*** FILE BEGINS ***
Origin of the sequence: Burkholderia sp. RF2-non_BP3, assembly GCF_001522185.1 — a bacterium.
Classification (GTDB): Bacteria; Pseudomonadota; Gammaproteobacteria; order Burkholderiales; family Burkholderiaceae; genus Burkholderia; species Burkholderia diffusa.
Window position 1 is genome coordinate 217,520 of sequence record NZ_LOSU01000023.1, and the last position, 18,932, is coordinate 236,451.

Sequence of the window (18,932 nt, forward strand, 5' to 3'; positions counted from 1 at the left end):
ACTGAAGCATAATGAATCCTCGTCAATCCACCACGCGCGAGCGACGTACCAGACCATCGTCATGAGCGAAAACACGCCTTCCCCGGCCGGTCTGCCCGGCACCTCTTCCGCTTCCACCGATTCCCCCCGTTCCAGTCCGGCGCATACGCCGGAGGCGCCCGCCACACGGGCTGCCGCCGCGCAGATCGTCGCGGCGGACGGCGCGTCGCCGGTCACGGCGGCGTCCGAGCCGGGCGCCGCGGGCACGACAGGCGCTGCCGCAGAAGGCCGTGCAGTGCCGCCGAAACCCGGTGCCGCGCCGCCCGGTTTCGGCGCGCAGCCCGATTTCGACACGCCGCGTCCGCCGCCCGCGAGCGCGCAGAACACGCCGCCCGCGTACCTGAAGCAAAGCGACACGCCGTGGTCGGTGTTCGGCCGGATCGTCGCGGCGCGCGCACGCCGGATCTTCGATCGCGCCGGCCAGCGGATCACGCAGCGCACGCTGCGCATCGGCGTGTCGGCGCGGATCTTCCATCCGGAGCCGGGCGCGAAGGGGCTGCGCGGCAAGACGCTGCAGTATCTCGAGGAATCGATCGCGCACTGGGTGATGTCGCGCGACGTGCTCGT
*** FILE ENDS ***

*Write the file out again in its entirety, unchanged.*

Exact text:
Origin of the sequence: Burkholderia sp. RF2-non_BP3, assembly GCF_001522185.1 — a bacterium.
Classification (GTDB): Bacteria; Pseudomonadota; Gammaproteobacteria; order Burkholderiales; family Burkholderiaceae; genus Burkholderia; species Burkholderia diffusa.
Window position 1 is genome coordinate 217,520 of sequence record NZ_LOSU01000023.1, and the last position, 18,932, is coordinate 236,451.

Sequence of the window (18,932 nt, forward strand, 5' to 3'; positions counted from 1 at the left end):
ACTGAAGCATAATGAATCCTCGTCAATCCACCACGCGCGAGCGACGTACCAGACCATCGTCATGAGCGAAAACACGCCTTCCCCGGCCGGTCTGCCCGGCACCTCTTCCGCTTCCACCGATTCCCCCCGTTCCAGTCCGGCGCATACGCCGGAGGCGCCCGCCACACGGGCTGCCGCCGCGCAGATCGTCGCGGCGGACGGCGCGTCGCCGGTCACGGCGGCGTCCGAGCCGGGCGCCGCGGGCACGACAGGCGCTGCCGCAGAAGGCCGTGCAGTGCCGCCGAAACCCGGTGCCGCGCCGCCCGGTTTCGGCGCGCAGCCCGATTTCGACACGCCGCGTCCGCCGCCCGCGAGCGCGCAGAACACGCCGCCCGCGTACCTGAAGCAAAGCGACACGCCGTGGTCGGTGTTCGGCCGGATCGTCGCGGCGCGCGCACGCCGGATCTTCGATCGCGCCGGCCAGCGGATCACGCAGCGCACGCTGCGCATCGGCGTGTCGGCGCGGATCTTCCATCCGGAGCCGGGCGCGAAGGGGCTGCGCGGCAAGACGCTGCAGTATCTCGAGGAATCGATCGCGCACTGGGTGATGTCGCGCGACGTGCTCGT